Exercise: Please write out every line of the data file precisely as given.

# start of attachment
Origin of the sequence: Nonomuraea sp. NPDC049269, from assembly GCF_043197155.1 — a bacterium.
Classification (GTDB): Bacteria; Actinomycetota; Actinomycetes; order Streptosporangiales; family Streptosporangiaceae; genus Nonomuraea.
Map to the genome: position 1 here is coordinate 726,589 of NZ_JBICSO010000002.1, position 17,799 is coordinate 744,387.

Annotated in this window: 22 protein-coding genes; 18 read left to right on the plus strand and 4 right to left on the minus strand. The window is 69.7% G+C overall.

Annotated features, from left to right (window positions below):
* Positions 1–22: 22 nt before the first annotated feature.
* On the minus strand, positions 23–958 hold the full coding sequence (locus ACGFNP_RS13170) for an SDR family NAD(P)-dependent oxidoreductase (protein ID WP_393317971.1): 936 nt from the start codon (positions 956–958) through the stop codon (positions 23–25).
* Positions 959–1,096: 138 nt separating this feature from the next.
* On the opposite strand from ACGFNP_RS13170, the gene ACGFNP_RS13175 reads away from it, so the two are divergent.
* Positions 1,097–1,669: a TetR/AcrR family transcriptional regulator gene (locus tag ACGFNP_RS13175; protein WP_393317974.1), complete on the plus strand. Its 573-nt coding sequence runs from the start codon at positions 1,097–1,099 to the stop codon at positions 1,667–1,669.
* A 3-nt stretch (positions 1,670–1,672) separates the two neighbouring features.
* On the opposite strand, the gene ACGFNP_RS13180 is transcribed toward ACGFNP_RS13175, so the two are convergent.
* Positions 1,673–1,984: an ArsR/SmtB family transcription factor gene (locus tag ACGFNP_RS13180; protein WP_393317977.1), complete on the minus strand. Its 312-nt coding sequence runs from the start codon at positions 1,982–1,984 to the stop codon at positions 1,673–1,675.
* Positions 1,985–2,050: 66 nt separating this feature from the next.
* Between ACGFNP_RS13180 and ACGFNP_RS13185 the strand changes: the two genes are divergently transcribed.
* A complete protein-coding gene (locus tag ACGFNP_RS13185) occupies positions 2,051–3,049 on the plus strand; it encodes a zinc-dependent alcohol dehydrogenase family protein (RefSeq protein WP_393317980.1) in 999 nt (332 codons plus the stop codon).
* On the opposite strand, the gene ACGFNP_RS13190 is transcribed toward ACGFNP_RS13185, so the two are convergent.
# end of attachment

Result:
Origin of the sequence: Nonomuraea sp. NPDC049269, from assembly GCF_043197155.1 — a bacterium.
Classification (GTDB): Bacteria; Actinomycetota; Actinomycetes; order Streptosporangiales; family Streptosporangiaceae; genus Nonomuraea.
Map to the genome: position 1 here is coordinate 726,589 of NZ_JBICSO010000002.1, position 17,799 is coordinate 744,387.

Annotated in this window: 22 protein-coding genes; 18 read left to right on the plus strand and 4 right to left on the minus strand. The window is 69.7% G+C overall.

Annotated features, from left to right (window positions below):
* Positions 1–22: 22 nt before the first annotated feature.
* On the minus strand, positions 23–958 hold the full coding sequence (locus ACGFNP_RS13170) for an SDR family NAD(P)-dependent oxidoreductase (protein ID WP_393317971.1): 936 nt from the start codon (positions 956–958) through the stop codon (positions 23–25).
* Positions 959–1,096: 138 nt separating this feature from the next.
* On the opposite strand from ACGFNP_RS13170, the gene ACGFNP_RS13175 reads away from it, so the two are divergent.
* Positions 1,097–1,669: a TetR/AcrR family transcriptional regulator gene (locus tag ACGFNP_RS13175; protein WP_393317974.1), complete on the plus strand. Its 573-nt coding sequence runs from the start codon at positions 1,097–1,099 to the stop codon at positions 1,667–1,669.
* A 3-nt stretch (positions 1,670–1,672) separates the two neighbouring features.
* On the opposite strand, the gene ACGFNP_RS13180 is transcribed toward ACGFNP_RS13175, so the two are convergent.
* Positions 1,673–1,984: an ArsR/SmtB family transcription factor gene (locus tag ACGFNP_RS13180; protein WP_393317977.1), complete on the minus strand. Its 312-nt coding sequence runs from the start codon at positions 1,982–1,984 to the stop codon at positions 1,673–1,675.
* Positions 1,985–2,050: 66 nt separating this feature from the next.
* Between ACGFNP_RS13180 and ACGFNP_RS13185 the strand changes: the two genes are divergently transcribed.
* A complete protein-coding gene (locus tag ACGFNP_RS13185) occupies positions 2,051–3,049 on the plus strand; it encodes a zinc-dependent alcohol dehydrogenase family protein (RefSeq protein WP_393317980.1) in 999 nt (332 codons plus the stop codon).
* On the opposite strand, the gene ACGFNP_RS13190 is transcribed toward ACGFNP_RS13185, so the two are convergent.